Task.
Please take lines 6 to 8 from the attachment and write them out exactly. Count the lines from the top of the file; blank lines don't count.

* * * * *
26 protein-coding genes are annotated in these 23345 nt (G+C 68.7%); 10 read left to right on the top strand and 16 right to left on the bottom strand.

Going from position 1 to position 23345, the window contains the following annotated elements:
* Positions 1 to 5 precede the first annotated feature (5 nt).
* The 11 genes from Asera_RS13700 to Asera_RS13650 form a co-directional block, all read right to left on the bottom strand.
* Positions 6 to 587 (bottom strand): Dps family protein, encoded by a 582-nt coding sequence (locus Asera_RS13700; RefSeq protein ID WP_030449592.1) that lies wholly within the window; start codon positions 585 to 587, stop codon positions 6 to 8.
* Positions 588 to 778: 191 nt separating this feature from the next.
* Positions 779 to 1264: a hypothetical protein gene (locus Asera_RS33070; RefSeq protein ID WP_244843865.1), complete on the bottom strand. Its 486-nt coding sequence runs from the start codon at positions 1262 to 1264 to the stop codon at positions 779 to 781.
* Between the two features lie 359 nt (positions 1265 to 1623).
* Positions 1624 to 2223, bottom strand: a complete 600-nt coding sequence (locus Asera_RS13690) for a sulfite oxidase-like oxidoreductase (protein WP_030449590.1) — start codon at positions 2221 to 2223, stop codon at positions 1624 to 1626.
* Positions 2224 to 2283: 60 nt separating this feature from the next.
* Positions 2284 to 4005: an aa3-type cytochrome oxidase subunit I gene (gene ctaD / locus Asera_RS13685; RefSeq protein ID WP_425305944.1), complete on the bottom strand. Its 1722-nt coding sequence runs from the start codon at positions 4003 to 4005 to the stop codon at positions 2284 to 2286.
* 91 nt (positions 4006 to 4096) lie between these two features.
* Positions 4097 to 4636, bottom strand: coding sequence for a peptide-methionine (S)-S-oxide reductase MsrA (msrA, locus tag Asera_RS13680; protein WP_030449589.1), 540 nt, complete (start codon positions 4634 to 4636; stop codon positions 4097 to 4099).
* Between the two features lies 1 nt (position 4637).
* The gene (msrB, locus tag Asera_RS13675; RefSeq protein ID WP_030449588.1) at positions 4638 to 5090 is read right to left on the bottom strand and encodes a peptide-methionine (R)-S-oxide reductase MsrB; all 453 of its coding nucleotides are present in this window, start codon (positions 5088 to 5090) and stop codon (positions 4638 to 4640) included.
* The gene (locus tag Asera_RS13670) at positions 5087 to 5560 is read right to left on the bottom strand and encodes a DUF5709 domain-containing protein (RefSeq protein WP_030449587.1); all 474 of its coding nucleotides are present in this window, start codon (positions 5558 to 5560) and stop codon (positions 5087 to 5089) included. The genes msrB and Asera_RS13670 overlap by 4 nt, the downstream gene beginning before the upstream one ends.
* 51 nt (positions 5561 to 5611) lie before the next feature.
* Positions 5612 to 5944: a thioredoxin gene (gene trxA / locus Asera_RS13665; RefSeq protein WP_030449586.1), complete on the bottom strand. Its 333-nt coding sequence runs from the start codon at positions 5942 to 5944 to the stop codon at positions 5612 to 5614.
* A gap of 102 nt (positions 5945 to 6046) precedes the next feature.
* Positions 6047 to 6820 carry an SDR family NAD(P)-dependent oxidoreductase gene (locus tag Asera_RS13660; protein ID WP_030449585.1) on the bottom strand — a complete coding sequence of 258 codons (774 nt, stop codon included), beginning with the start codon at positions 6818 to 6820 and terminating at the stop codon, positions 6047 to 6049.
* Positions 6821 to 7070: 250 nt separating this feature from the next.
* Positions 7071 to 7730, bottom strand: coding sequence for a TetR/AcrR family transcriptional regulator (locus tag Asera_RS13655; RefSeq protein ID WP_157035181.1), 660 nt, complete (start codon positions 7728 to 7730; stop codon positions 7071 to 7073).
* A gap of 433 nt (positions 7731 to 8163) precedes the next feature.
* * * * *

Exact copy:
* Positions 588 to 778: 191 nt separating this feature from the next.
* Positions 779 to 1264: a hypothetical protein gene (locus Asera_RS33070; RefSeq protein ID WP_244843865.1), complete on the bottom strand. Its 486-nt coding sequence runs from the start codon at positions 1262 to 1264 to the stop codon at positions 779 to 781.
* Between the two features lie 359 nt (positions 1265 to 1623).